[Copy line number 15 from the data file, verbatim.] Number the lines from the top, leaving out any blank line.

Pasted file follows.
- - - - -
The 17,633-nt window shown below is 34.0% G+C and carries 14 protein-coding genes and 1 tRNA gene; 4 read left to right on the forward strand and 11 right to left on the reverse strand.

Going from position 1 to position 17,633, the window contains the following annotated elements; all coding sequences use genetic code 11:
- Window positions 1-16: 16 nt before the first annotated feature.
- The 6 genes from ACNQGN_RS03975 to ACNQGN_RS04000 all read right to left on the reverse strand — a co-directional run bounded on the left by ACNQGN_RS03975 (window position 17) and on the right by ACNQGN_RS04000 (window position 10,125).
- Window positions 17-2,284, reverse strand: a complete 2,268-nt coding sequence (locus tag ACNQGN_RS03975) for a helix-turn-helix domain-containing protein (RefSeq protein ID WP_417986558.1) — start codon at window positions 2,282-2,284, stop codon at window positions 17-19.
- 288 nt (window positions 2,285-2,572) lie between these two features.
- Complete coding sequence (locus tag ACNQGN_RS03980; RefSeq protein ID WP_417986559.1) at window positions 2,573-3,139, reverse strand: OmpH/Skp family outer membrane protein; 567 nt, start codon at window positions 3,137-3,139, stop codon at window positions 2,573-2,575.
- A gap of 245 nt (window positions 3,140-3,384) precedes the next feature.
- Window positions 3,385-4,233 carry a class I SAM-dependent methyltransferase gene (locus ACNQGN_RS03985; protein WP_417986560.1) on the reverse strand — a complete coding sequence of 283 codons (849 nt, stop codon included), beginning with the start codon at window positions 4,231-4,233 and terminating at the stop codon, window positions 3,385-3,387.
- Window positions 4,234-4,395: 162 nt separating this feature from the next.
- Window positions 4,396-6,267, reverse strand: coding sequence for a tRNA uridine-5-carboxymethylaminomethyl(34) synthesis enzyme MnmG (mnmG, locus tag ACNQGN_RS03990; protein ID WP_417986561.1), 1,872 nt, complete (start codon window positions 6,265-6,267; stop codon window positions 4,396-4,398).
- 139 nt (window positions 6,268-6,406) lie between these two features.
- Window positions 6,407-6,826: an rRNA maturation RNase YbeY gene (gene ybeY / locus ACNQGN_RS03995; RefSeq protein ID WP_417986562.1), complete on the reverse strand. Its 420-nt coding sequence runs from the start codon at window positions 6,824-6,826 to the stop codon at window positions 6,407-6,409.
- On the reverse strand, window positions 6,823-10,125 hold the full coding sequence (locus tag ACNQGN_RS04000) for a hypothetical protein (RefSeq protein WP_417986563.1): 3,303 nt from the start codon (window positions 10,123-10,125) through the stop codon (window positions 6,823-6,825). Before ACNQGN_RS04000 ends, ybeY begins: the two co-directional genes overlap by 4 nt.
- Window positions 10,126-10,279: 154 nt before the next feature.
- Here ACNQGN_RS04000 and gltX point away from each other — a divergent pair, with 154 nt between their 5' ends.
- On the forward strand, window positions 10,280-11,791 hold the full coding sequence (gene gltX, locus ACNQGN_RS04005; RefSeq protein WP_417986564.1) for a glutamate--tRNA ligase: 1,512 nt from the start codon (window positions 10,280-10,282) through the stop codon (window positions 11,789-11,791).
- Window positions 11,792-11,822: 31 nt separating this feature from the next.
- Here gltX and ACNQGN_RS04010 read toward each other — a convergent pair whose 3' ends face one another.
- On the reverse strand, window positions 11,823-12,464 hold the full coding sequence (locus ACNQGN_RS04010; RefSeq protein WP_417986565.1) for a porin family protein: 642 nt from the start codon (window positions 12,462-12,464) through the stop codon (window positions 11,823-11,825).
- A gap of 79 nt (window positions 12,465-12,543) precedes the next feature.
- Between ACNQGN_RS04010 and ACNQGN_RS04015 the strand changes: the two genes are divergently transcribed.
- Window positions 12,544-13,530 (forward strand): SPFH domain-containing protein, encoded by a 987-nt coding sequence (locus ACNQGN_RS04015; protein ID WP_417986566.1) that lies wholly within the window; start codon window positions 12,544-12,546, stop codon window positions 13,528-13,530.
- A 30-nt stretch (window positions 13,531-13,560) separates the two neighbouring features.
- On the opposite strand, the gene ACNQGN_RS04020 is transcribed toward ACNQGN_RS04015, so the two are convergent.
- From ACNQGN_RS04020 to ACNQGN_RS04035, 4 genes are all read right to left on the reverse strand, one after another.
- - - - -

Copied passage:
- Window positions 10,126-10,279: 154 nt before the next feature.